The answer seems to be crafting a more dispersed and resilient force, capable of ‘massing’ at the right time through a network of connected sensors and C2 and bulked out with ‘attritable’ unmanned systems of all stripes.

‘People are looking at the force multipliers,’ Black noted.

‘People are taking that concept of unmanned operations and really starting to think a little more outside the box regarding the use of force multipliers’ David Black, Renaissance Strategic Advisors

This is not the first time the Pentagon or MoD have placed faith in technology as a panacea. Voguish concepts in the 1990s such as ‘Revolution in Military Affairs’, ‘Net-Centric Warfare’ or ‘Transformation’ posited a one-size-fits-all technological answer to winning wars. Yet the 1990s and early 2000s yielded a bevy of failed or expensive platforms, like the Future Combat System or even the F-35, that reached for technological achievements but were not grounded in reality.

Black was cautious when pressed by Shephard as to what makes the current zeal for AI, automation and software connectivity different from such sorry sagas.

‘I’m not convinced it is different this time,’ he said, although ‘there’s arguably been a technological advance in the last 20 years’.

Where once there was nebulous talk about ‘force connectivity’ revolved around bulky radars and spotty networks, technology has made great strides since the 1990s. ‘Echodyne, for instance, now make an AESA smaller than a piece of paper. That advancement in 20 years has also been mirrored in networking, processing speed, and how we think about connectivity.’ said Black.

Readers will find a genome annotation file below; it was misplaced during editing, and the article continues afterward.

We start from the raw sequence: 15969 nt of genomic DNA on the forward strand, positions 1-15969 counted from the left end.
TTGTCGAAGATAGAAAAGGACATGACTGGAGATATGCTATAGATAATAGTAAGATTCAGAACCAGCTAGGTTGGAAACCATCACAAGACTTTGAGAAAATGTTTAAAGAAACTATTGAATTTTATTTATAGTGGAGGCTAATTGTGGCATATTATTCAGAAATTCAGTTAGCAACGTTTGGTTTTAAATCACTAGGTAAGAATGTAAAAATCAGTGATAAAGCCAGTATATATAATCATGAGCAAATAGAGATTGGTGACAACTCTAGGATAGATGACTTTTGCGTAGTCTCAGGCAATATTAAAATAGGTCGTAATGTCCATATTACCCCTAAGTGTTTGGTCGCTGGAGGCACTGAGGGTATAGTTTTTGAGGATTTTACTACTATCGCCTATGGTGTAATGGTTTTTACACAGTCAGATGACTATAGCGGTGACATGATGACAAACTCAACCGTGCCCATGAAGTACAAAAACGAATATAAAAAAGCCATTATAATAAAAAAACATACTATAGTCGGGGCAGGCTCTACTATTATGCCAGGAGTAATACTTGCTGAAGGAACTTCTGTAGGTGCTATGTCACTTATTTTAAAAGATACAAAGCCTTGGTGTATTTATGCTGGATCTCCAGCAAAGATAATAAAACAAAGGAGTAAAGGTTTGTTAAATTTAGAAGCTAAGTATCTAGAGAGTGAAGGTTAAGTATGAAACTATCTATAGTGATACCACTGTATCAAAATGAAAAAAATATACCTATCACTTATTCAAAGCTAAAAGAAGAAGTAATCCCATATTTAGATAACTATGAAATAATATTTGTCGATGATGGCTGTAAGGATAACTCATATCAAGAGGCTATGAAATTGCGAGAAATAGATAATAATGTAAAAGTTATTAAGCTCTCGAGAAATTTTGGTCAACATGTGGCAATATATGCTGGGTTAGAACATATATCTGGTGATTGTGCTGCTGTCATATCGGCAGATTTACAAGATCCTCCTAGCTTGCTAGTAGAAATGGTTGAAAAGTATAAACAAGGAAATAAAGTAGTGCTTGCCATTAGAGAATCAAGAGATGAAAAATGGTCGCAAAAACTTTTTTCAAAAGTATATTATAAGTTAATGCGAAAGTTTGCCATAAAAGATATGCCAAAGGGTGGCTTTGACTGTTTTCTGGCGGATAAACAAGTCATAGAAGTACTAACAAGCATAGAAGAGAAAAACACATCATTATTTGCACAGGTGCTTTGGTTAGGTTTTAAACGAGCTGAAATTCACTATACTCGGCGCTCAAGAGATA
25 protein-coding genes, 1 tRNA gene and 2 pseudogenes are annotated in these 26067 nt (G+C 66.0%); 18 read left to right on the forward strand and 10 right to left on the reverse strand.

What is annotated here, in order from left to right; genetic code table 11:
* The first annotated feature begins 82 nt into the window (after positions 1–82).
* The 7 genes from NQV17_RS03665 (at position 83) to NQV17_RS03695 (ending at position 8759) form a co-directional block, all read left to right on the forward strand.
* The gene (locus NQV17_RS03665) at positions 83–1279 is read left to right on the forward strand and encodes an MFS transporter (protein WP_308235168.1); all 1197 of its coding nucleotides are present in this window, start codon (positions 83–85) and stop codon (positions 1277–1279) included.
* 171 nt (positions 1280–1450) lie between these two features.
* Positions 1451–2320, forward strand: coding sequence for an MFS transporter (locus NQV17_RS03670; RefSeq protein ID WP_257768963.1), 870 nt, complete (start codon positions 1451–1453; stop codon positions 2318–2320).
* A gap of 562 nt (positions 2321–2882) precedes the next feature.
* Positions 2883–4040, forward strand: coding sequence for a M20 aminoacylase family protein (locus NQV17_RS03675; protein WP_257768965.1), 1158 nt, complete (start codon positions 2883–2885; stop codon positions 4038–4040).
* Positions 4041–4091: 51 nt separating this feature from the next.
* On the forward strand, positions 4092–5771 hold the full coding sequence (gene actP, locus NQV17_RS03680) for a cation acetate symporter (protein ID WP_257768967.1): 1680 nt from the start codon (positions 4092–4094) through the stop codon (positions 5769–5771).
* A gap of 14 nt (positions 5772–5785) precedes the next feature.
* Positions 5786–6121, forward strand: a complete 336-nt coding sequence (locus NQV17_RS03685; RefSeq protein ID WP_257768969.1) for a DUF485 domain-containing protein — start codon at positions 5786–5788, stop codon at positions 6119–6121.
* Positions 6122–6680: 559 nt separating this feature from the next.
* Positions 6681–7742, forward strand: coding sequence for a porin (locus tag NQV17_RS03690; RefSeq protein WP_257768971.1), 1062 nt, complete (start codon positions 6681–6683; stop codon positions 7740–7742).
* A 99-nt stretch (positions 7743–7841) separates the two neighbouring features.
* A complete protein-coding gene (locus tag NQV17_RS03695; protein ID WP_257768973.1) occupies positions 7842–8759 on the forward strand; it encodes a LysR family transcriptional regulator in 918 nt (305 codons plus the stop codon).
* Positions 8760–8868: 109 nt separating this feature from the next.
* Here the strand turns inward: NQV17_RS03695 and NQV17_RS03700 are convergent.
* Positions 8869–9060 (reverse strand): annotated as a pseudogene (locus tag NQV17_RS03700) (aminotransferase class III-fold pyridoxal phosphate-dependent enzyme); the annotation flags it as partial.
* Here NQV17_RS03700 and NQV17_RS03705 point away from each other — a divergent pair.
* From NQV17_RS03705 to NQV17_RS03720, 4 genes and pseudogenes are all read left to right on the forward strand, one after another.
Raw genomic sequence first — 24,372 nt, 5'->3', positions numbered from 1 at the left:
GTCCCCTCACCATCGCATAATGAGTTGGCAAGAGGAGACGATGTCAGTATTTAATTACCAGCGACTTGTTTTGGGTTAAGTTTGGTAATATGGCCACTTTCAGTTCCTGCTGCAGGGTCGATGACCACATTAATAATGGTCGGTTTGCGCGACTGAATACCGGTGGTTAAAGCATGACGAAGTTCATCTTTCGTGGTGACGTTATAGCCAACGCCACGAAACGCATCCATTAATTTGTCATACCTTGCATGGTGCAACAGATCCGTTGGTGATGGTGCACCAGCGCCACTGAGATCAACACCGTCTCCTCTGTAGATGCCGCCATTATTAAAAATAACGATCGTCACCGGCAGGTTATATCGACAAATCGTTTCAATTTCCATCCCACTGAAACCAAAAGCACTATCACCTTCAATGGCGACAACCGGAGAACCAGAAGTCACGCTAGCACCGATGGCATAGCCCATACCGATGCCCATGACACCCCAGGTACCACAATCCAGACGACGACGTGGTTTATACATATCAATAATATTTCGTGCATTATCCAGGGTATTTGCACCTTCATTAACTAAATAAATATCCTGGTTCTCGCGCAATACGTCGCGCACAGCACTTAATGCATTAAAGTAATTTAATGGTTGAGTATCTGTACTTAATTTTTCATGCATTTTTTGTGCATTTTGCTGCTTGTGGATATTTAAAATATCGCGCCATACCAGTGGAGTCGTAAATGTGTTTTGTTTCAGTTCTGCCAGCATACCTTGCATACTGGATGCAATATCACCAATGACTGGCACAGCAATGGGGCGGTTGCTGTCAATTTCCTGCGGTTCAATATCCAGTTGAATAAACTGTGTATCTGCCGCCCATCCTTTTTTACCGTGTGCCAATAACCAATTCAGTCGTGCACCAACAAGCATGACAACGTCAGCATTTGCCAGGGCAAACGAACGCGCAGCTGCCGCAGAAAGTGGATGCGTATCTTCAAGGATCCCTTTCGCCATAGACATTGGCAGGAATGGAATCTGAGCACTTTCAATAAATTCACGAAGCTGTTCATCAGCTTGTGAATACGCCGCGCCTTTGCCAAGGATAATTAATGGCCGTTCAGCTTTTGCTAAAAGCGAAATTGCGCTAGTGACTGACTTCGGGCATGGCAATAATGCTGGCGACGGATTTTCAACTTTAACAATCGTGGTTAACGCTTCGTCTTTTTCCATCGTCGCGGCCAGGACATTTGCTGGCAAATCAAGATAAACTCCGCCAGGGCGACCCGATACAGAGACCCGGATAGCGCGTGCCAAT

‘There’s more of a technological baseline that we can build from, and arguably more conservative aspirations in terms of what the end-users are actually looking to do [operationally],’ he added.

Those new operational concepts, along with maturing technologies and a changing industrial landscape, could chart the way forward for smaller businesses to claim a greater stake in the value chain over the coming decades.

As the primes increasingly shift towards a systems integrator role, opportunities for small and midsize companies to fill gaps in the ‘mid-tier’ will increase. Primes will require ‘all sorts of little capabilities in the middle: a networking backbone architecture that someone else is providing, even an IT provider’, noted Black.

He added that the US Army is thinking of evolving their acquisition environment: ‘The concept [still at the theoretical stage] is to bring in a whole lot of small businesses and give them one or two-year contracts and keep re-upping them because those companies drive innovation in a way big primes do not.’

As DSEI showed, the trend seems to be one of nimble ‘primes’ turning to software processing and letting smaller suppliers provide the manufacturing brawn.

But the challenges still facing the industry remained somewhat overshadowed at DSEI 2021. From industrial-nationalism in Europe to pernicious techno-optimism in Washington, the next twenty years will remain just as fraught as the previous two decades.

Samuel Beal


Samuel Beal

Samuel Beal is a contributor to Shephard Media and is currently reading for a master’s …